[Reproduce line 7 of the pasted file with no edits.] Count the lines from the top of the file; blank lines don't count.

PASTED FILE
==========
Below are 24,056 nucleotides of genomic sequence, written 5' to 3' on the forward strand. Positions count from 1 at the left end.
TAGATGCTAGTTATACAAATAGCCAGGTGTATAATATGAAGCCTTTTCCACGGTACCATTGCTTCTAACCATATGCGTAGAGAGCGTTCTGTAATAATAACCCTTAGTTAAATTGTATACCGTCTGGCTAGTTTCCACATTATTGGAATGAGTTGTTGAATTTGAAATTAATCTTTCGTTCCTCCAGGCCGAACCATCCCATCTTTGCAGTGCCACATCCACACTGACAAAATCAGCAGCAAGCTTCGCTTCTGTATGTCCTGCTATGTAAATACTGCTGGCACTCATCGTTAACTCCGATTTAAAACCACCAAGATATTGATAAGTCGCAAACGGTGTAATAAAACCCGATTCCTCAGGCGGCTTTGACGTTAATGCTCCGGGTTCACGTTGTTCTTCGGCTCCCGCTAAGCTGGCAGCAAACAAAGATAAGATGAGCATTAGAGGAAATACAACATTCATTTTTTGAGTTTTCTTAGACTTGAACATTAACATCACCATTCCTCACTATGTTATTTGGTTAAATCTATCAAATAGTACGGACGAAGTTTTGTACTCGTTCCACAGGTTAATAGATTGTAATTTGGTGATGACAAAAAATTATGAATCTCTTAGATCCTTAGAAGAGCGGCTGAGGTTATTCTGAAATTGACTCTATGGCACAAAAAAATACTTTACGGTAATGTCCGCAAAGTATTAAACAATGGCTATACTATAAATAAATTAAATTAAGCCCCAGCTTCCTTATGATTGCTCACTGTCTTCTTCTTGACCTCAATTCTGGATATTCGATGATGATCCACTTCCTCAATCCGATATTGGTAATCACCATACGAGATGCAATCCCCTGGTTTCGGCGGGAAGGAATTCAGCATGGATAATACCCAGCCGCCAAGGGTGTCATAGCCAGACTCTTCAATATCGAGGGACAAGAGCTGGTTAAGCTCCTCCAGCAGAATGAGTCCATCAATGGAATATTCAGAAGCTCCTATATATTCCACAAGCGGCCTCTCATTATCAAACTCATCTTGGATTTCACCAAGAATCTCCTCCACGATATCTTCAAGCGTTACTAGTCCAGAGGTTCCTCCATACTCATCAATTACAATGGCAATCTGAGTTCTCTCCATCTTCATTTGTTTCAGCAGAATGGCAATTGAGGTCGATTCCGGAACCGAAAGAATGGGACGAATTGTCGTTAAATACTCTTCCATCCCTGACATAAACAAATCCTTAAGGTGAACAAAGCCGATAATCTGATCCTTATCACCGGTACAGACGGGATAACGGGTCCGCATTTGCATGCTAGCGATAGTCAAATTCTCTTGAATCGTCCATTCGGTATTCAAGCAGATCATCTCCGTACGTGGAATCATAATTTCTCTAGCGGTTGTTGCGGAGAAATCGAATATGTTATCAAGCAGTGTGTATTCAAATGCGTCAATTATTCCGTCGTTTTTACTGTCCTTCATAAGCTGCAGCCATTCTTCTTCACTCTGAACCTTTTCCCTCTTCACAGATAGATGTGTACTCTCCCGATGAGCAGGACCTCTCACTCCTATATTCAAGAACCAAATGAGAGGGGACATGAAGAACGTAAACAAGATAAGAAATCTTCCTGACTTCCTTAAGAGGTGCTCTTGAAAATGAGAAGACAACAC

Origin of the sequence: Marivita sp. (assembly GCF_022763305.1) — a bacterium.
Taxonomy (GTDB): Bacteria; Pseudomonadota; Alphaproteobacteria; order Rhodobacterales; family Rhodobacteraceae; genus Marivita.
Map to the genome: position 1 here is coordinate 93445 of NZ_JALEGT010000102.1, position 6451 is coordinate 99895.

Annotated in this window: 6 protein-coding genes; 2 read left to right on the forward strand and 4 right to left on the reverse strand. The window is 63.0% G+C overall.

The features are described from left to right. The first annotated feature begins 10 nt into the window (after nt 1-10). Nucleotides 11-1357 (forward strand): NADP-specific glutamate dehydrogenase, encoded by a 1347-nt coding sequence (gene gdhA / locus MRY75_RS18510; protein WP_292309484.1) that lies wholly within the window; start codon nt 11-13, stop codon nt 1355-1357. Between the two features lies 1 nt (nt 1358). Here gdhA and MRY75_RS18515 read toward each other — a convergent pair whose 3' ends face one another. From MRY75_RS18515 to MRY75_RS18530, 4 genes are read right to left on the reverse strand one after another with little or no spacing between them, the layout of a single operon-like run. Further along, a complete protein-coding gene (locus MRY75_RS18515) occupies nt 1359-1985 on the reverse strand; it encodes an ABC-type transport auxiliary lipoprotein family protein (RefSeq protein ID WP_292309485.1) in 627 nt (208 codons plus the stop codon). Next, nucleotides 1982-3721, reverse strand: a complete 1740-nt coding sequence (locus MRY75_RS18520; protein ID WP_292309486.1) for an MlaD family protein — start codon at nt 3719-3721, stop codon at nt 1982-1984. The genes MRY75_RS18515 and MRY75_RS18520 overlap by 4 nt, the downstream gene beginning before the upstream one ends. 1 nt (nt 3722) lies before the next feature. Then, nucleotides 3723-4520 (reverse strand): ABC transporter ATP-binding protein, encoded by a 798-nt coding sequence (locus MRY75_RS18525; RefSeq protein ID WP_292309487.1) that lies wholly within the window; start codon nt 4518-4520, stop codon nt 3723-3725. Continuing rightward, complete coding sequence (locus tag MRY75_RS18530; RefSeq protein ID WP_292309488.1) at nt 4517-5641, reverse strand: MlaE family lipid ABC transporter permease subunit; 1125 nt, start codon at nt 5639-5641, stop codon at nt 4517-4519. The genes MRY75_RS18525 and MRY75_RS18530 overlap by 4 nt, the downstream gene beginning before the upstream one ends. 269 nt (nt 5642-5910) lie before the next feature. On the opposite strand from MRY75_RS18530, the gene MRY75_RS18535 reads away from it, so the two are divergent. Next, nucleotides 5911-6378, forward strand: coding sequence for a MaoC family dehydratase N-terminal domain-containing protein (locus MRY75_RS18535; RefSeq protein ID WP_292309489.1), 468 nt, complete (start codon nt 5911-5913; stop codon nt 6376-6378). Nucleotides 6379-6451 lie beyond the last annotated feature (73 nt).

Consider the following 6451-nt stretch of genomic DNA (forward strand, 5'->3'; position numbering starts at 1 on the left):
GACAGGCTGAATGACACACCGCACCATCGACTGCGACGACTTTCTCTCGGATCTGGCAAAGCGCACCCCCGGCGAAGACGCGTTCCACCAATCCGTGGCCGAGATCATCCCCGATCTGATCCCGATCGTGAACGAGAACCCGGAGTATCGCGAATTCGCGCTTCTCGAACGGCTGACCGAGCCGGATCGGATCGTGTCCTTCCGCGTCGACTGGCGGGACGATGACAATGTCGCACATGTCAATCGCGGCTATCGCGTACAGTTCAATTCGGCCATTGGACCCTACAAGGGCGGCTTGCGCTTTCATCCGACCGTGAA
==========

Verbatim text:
The features are described from left to right. The first annotated feature begins 10 nt into the window (after nt 1-10). Nucleotides 11-1357 (forward strand): NADP-specific glutamate dehydrogenase, encoded by a 1347-nt coding sequence (gene gdhA / locus MRY75_RS18510; protein WP_292309484.1) that lies wholly within the window; start codon nt 11-13, stop codon nt 1355-1357. Between the two features lies 1 nt (nt 1358). Here gdhA and MRY75_RS18515 read toward each other — a convergent pair whose 3' ends face one another. From MRY75_RS18515 to MRY75_RS18530, 4 genes are read right to left on the reverse strand one after another with little or no spacing between them, the layout of a single operon-like run. Further along, a complete protein-coding gene (locus MRY75_RS18515) occupies nt 1359-1985 on the reverse strand; it encodes an ABC-type transport auxiliary lipoprotein family protein (RefSeq protein ID WP_292309485.1) in 627 nt (208 codons plus the stop codon). Next, nucleotides 1982-3721, reverse strand: a complete 1740-nt coding sequence (locus MRY75_RS18520; protein ID WP_292309486.1) for an MlaD family protein — start codon at nt 3719-3721, stop codon at nt 1982-1984. The genes MRY75_RS18515 and MRY75_RS18520 overlap by 4 nt, the downstream gene beginning before the upstream one ends. 1 nt (nt 3722) lies before the next feature. Then, nucleotides 3723-4520 (reverse strand): ABC transporter ATP-binding protein, encoded by a 798-nt coding sequence (locus MRY75_RS18525; RefSeq protein ID WP_292309487.1) that lies wholly within the window; start codon nt 4518-4520, stop codon nt 3723-3725. Continuing rightward, complete coding sequence (locus tag MRY75_RS18530; RefSeq protein ID WP_292309488.1) at nt 4517-5641, reverse strand: MlaE family lipid ABC transporter permease subunit; 1125 nt, start codon at nt 5639-5641, stop codon at nt 4517-4519. The genes MRY75_RS18525 and MRY75_RS18530 overlap by 4 nt, the downstream gene beginning before the upstream one ends. 269 nt (nt 5642-5910) lie before the next feature. On the opposite strand from MRY75_RS18530, the gene MRY75_RS18535 reads away from it, so the two are divergent. Next, nucleotides 5911-6378, forward strand: coding sequence for a MaoC family dehydratase N-terminal domain-containing protein (locus MRY75_RS18535; RefSeq protein ID WP_292309489.1), 468 nt, complete (start codon nt 5911-5913; stop codon nt 6376-6378). Nucleotides 6379-6451 lie beyond the last annotated feature (73 nt).